I will likely experiment with a pair of prop valves, eliminating the oem prop valve, to see if I can get more rear brakes safely, since the oem prop valve is likely past its prime, and regardless it does not properly differentiate between L/R wheel load/lift in offroad braking. Done properly there really should have been two valves, one for each side, to compensate bilaterally, in the oem design.

For testing, we have to unload the rear as much as possible by braking hard on a downhill pavement with excellent traction. The reason for this is, due to the vast majority of stopping power coming from the front brakes, the more effectively the front brakes deliver stopping power to the road surface, the more the rear is unloaded. Now, I'm not 100% up on how the ABS affects F/R brakes in our vans, so this is an additional factor. Even changing to stickier tires can change how much unloading of the rear tires occurs.

Of course, take great care when testing brake effectiveness, and do it incrementally in a safe location. Whew! Preachy today :-D

Khrolar
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L400 suspension lift - if you have it, make sure it's good

Post by Khrolar » Mon Sep 16, 2019 1:14 pm

Alright so here's something that I haven't found discussed anywhere, and I feel like digging up this old thread if the right place for it.

I recently installed overload springs on the rear of my L40., I did the brake booster adjustment and sway bar drops for the 1.5" of lift it gave me.

Last week I had the chance to view my deli alongside a few others. I noticed that what I thought was stock ride height in the front was actually a 1-2" lift. Does anyone have the specs for stock ride height from the center of the hub up to the top of the wheel arch? I can't find it anywhere!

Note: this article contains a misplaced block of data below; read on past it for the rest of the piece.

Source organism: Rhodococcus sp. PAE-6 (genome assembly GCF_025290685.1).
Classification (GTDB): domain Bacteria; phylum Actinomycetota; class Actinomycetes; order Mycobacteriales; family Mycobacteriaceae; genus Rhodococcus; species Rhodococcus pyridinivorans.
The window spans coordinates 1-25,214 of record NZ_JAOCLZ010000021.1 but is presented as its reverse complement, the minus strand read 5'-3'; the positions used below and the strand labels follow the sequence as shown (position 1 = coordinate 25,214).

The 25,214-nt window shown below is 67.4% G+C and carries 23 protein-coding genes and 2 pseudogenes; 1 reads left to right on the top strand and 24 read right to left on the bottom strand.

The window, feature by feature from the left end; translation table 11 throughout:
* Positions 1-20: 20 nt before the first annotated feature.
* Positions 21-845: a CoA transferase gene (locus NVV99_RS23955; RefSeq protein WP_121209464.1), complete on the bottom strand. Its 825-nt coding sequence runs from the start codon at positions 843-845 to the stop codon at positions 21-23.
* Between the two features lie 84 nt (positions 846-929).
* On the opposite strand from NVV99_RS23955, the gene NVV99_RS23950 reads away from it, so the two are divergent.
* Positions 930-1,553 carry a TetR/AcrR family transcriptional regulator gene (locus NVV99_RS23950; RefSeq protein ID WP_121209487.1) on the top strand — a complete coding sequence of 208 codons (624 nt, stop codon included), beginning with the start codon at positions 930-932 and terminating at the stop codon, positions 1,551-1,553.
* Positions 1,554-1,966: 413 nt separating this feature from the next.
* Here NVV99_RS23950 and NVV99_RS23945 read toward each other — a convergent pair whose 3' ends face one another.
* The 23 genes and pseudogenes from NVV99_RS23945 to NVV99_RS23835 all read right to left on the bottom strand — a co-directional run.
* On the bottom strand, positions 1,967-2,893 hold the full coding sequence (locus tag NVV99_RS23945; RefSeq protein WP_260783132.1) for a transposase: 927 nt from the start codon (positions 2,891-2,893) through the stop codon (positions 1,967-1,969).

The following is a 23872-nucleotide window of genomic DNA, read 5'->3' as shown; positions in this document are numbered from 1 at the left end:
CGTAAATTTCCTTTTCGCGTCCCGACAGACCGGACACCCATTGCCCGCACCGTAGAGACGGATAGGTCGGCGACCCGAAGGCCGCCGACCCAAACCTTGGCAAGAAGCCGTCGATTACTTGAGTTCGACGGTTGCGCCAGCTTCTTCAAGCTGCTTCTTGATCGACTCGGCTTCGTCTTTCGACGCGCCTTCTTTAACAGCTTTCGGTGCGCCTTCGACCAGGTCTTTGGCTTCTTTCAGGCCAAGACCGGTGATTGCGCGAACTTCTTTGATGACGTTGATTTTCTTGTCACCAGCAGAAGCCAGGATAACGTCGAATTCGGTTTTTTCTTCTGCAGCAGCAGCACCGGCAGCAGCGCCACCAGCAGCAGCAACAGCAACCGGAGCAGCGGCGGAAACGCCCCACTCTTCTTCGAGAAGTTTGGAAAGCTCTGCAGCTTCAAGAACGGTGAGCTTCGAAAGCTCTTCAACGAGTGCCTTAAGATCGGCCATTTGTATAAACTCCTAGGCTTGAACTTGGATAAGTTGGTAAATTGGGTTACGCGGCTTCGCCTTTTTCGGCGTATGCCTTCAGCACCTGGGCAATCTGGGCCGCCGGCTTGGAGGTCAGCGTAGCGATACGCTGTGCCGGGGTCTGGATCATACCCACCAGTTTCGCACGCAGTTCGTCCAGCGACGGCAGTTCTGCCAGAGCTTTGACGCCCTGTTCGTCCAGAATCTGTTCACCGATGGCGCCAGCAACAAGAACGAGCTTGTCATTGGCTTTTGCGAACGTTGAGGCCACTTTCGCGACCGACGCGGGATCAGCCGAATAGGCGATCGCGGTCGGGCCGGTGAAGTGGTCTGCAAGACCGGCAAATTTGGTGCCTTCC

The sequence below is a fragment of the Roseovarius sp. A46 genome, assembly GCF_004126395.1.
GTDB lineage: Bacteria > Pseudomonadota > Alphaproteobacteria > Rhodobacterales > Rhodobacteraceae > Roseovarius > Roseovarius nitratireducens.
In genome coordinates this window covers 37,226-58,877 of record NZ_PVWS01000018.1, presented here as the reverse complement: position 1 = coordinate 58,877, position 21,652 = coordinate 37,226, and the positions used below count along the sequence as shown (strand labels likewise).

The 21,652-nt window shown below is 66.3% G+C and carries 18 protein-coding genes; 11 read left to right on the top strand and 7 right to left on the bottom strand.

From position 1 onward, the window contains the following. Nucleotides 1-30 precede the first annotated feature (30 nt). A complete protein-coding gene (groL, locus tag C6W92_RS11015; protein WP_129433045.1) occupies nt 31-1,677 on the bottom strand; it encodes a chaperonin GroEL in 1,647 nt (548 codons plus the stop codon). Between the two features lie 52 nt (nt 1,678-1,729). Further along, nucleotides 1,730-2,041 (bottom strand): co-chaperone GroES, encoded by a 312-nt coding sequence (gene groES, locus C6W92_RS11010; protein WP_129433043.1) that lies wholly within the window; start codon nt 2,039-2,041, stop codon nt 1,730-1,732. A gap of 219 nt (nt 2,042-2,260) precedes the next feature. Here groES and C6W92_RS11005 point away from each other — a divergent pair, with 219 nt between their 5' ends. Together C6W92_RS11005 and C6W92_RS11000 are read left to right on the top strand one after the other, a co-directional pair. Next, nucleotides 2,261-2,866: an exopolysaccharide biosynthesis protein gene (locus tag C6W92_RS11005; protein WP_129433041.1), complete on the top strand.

But more to my point, after researching upper ball joint spacers, it seems there are 2 styles. A flat one with both sides parallel to each other, and one with a 2-5° taper on one side. The tapered ones make sense to me, as the upper controls arm is raised the angle changes.

Does anyone have some insight to this??

thelazygreenfox
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L400 suspension lift - if you have it, make sure it's good

Post by thelazygreenfox » Mon Sep 16, 2019 6:36 pm

Just lost my entire post. I took too long and had to log in again. Soooo lets try again. #$@^

I have HD front torsion bars, HD rear coils,2" BJ spacers, air bags etc. All delis have spring sag so have compensated with reindexing the bars and raising the rear as well. I tried aluminum coil spacers as well. I'm on my 3rd deli over 12 years and have experimented with all sort of things over the years. if there is a spec on axle to fender height please let me know, I've never seen one.

BJ spacers are a PITA. We need adjustable spindles as well to do a good (even 2" raise). The UBJ and LB Joints have a limited travel so whether flat or angled BJ spacers make little difference after 1 1/2" of raise. Butch once told me that was his upmost limit on deli raise. I agree with that as the deli suspensions just aren't made to raise more than that. Experiment with an unloaded front end and note the angles and movement on the BJ's at the extremes. Grease moves out of the BJ at the higher angles, boots break and BJ's stress to breakage with greater angles especially with 4x4ing and cut back upper stops.

Upper and lower control arms have rubber bushings that suffer when over worked, not to mention all the other bushings in the rest of the front suspension. Raising the deli creates a long list of parts that suffer.

i have a motorcycle rear carrier and a m/c trailer as well so needed HD rear coils and air bags to make for safe travel. They compliment the front end lift but wear a lot and are expensive to install and maintain. i do all my own work so cut costs a lot. Still many BJ's have changed hands with my delis.

This is my 3rd deli over 12 years and lots of experiments. My biggest problems are from braking and corrosion. All older vehicles suffer the same, zinc is a wonderful material but we lose lots every day and when it's going all the body including brakes suffer so if you're having probs with rusting or corrosion or brakes that's where it's from.

Thats my (rant) insight, had more to say but lost it when I signed in again.
have fun
Wayne
I've been a lazy brown, green and white fox. :M Moby Dick isn't lazy anymore but what's a "Dick?" :-D